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Re: This solar farm has to switch off every second day due to negative prices
« Reply #7 on: November 07, 2019, 07:43:09 pm »
Quote
Any engineers know of a way of converting CO2 into a solid? This would be a rather green way of using the over capacity by directly or indirectly removing atmospheric CO2 and then, selling this carbon capture on the global carbon trading market. Yes New South Wales, you can tax that. Maybe even make hydrogen for fuel cells? Or just mine Bitcoins on 'negative' electricity days? Otherwise it's a tragic waist of sunlight.
Not sure about solid, but carbon capture is a thing. Don't know how efficient it is.
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Online Retep

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Re: This solar farm has to switch off every second day due to negative prices
« Reply #8 on: November 07, 2019, 07:45:39 pm »
Any engineers know of a way of converting CO2 into a solid?
Grow a tree?
 
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Offline Syntax Error

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Re: This solar farm has to switch off every second day due to negative prices
« Reply #9 on: November 07, 2019, 08:55:28 pm »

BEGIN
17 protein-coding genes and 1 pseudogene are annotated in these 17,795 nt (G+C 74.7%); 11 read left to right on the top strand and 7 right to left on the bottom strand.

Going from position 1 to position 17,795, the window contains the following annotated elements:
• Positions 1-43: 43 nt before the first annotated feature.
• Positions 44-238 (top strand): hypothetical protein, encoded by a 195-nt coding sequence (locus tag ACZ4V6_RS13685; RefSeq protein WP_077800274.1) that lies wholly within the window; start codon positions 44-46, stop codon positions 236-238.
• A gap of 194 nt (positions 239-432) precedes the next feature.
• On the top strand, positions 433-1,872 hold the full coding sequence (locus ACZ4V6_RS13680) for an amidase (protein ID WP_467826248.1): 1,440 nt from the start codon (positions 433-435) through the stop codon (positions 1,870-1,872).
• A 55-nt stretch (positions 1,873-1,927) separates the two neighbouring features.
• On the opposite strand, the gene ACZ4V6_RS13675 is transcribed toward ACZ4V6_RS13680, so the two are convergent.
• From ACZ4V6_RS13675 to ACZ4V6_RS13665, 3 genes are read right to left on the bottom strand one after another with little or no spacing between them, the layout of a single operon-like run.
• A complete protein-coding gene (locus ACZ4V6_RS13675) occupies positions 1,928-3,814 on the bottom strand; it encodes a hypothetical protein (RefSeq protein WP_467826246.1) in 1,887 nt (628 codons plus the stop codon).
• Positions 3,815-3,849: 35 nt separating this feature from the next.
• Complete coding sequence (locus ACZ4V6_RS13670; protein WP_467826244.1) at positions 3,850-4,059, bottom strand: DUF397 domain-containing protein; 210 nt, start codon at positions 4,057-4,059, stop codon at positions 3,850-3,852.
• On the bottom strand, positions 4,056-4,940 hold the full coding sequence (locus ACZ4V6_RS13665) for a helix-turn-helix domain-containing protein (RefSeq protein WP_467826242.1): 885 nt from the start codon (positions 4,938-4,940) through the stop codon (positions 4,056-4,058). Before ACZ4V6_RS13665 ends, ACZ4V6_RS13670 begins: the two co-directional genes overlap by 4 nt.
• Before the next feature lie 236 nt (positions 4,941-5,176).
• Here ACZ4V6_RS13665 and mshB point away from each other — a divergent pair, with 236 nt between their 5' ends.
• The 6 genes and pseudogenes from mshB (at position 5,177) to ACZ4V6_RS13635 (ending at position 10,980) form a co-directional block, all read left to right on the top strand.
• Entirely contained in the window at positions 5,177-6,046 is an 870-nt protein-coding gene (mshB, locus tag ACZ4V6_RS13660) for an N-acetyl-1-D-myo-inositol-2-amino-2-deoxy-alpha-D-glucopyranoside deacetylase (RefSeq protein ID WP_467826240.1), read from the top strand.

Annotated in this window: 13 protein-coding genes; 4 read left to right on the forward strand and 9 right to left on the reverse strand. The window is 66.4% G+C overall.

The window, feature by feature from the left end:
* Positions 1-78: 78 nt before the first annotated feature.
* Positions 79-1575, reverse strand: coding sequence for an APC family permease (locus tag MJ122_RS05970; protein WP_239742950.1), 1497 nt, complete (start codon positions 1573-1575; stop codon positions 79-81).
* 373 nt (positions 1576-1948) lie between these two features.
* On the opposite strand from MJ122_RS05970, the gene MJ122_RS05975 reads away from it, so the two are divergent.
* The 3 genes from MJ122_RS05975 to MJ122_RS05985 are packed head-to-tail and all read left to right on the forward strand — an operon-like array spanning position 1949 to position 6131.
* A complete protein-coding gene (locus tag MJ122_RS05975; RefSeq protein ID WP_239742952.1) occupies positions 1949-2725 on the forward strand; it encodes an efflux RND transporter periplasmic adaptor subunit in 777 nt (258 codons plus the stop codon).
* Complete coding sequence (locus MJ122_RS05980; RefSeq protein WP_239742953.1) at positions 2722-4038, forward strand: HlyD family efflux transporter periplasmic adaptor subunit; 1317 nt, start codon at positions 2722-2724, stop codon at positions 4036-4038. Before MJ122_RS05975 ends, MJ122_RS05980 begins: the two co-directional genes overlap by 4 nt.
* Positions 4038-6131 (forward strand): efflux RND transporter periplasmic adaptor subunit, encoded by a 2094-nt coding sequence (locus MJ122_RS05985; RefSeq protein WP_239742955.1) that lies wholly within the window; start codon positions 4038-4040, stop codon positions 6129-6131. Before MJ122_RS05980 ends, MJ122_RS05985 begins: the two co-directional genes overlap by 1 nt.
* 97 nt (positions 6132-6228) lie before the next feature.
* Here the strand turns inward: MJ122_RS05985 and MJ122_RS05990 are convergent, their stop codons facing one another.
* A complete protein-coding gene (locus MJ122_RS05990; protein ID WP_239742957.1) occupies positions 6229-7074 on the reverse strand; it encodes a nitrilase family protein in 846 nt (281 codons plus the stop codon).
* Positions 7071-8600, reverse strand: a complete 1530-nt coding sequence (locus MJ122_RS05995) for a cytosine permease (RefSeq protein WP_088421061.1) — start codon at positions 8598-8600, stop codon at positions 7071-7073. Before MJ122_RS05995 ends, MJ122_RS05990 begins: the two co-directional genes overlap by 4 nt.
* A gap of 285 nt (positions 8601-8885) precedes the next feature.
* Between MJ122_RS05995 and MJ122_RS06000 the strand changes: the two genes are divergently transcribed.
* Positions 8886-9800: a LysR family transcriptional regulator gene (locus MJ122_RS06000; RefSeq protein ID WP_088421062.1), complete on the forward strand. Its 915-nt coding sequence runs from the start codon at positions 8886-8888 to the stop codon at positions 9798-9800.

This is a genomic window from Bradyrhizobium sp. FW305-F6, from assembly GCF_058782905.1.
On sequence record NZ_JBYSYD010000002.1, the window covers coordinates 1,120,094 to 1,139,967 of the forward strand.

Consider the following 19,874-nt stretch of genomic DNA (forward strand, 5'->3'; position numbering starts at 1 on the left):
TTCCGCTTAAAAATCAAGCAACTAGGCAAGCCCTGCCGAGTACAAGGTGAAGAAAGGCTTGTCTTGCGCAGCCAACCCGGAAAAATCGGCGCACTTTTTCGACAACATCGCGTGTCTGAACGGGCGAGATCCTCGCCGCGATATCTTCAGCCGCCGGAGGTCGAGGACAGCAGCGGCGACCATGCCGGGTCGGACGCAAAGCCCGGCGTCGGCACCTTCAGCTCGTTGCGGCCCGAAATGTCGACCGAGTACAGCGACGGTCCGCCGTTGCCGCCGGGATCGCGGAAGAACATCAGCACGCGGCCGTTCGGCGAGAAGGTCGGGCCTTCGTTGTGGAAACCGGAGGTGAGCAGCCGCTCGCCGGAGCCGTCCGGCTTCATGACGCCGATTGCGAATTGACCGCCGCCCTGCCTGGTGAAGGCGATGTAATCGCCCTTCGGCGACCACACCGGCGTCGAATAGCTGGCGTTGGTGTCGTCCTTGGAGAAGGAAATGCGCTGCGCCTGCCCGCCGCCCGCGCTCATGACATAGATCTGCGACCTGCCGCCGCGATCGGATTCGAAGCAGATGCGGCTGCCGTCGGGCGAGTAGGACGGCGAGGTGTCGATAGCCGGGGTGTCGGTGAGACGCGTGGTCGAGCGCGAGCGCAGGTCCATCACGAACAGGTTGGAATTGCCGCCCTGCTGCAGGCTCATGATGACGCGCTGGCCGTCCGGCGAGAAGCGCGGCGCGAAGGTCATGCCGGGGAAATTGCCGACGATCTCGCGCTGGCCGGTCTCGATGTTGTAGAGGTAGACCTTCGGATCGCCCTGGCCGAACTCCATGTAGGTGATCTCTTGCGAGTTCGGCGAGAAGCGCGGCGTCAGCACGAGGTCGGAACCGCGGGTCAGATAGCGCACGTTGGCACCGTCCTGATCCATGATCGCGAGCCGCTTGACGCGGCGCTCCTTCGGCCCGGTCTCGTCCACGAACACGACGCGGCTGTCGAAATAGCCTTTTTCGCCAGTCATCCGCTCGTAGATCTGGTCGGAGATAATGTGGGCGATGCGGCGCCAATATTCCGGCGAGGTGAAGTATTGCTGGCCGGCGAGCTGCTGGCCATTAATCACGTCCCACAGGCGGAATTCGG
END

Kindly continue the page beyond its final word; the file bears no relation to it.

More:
Grow a tree?
Isn't photosynthesis clever? This might work as a concept if the excess electric is used to power pumps to irrigate crops or even a forest. But then where does all the water come from in a desert where solar farms are often located?

Not sure about solid, but carbon capture is a thing. Don't know how efficient it is.
Sucking air through carbon eating filters might work, but I doubt there are economies of scale when you calculate how much C02 is produced making the fans in China or India. Idea for a Kickstarter/Snakeoil project; fit carbon eating filters on all kinds of extraction fans around the home. A million dollar$ please.

It is pretty hard and energy inefficient to remove CO2 from the atmosphere as the concentration is so low.  For the forseable future it is much more advantageous to remove it from waste streams where the concentration is much higher.
--etc--
Agreed. I wonder if they'll ever worry about the levels of CO2 on Mars?

It's a crying shame that all of his sunlight goes to waste, but that's just the "the market" for you. Expecting governments, state administrators, industry and private venture capital to use joined-up-thinking to mitigate climate issues is not going to happen anytime this century.
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Offline chickenHeadKnob

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Re: This solar farm has to switch off every second day due to negative prices
« Reply #10 on: November 07, 2019, 09:01:30 pm »